Twenty-six hours after its big Season 2 premiere after the Super Bowl, NBC’s The Voice was back on the air, delivering American Idol-size ratings in its first post-Super Bowl outing. The singing competition posted a 6.6/16 among adults 18-49 and 17.7 million viewers from 8-10 PM last night, logging NBC’s highest non-Olympics 18-49 rating in the slot in eight years. It was NBC’s highest-rated regular non-sports telecast on any night in more than four years (since the Season 2 premiere of Heroes in September 2007) and the network’s first in-season win in the Monday 8-10 PM time period over all original competition in more than three years (since Deal Or No Deal in November 2008.) The Voice grew steadily throughout the two hours (5.3, 6.2, 7.3, 7.7). As for its post-Super Bowl dropoff (60%), it was in line with its predecessors (Fox’s Glee (59%) and CBS’ Undercover Boss (67%, but it had to face the Olympics in its first regular airing). Versus the Season 1 premiere, The Voice was up 29%.

The stats for the debut of NBC’s heavily promoted new musical drama Smash are not as overwhelmingly positive. It got off to a solid start with a 3.8/10 in 18-49 and 11.5 million viewers to rank as the third-highest-rated new drama series premiere this season behind ABC’s Once Upon A Time (4.0) and Fox’s Touch (3.9, technically a preview after Idol). It posted the best 18-49 rating for any regular 10 PM drama this season and outpaced the season premiere of CBS’ Hawaii Five-0 (3.4), which followed the highly rated debut of 2 Broke Girls (7.1) in September. And, in a testament as much to NBC’s weakness in the hour with ratings duds like The Playboy Club and Rock Center With Brian Williams as to the strength of Smash, the new drama quadrupled the network’s season average in the slot. But there are some reasons for concern, related to the drop-off from The Voice lead-in and mostly to the 19% slide from Smash‘s first to second half-hour. Also, this is one of the most expensive first-year shows on the air, costing some $3.5 million an episode (its pilot was made for almost twice as much) and backed by the biggest promo campaign this season. (Outside sources peg it at a record $25 million, though NBC brass maintain that it stayed under $10 million). NBC won the night in 18-49 and total viewers.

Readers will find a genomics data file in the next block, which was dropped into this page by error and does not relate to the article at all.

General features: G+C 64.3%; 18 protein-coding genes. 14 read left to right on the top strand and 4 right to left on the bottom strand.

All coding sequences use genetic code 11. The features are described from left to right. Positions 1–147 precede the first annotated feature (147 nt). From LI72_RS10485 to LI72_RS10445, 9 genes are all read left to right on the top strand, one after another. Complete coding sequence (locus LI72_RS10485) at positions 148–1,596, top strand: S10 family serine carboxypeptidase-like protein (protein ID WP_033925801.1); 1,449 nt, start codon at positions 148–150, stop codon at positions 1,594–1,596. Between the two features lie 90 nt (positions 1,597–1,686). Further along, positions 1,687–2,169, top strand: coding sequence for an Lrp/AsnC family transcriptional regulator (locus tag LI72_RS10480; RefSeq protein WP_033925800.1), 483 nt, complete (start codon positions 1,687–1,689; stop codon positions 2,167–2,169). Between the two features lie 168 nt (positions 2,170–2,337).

NBC’s revamped Monday lineup took a toll on the competition, especially Fox. Fox’s House (2.4/6) was down 17% from last week, Alcatraz (2.2/5) down 21%.

A milestone at CBS that was overshadowed by the NBC fireworks: What I considered inevitable given the ratings trajectories of 2 Broke Girls and Two And A Half Men finally happened last night. Rookie Girls (4.3/11, down 7% from two weeks ago) edged veteran Men (4.2/10, down 9% to a season low) for the first time with originals to become CBS’ top-rated Monday comedy. (In the battle of the sexes, girls beat men, how about that!) The only other series to accomplish that was The Big Bang Theory before it was relocated to open a Thursday comedy block for CBS. Will 2 Broke Girls follow it next fall? How I Met Your Mother (4.0/11) was down 9% from three weeks ago, Mike & Molly (3.4/8) was down 11% to a season low, and Hawaii Five-0 (2.7/7) was down 4%. ABC’s The Bachelor (2.6/6) weathered the storm well, flat with last week, while Castle (2.0/5) was down 5% from two weeks ago.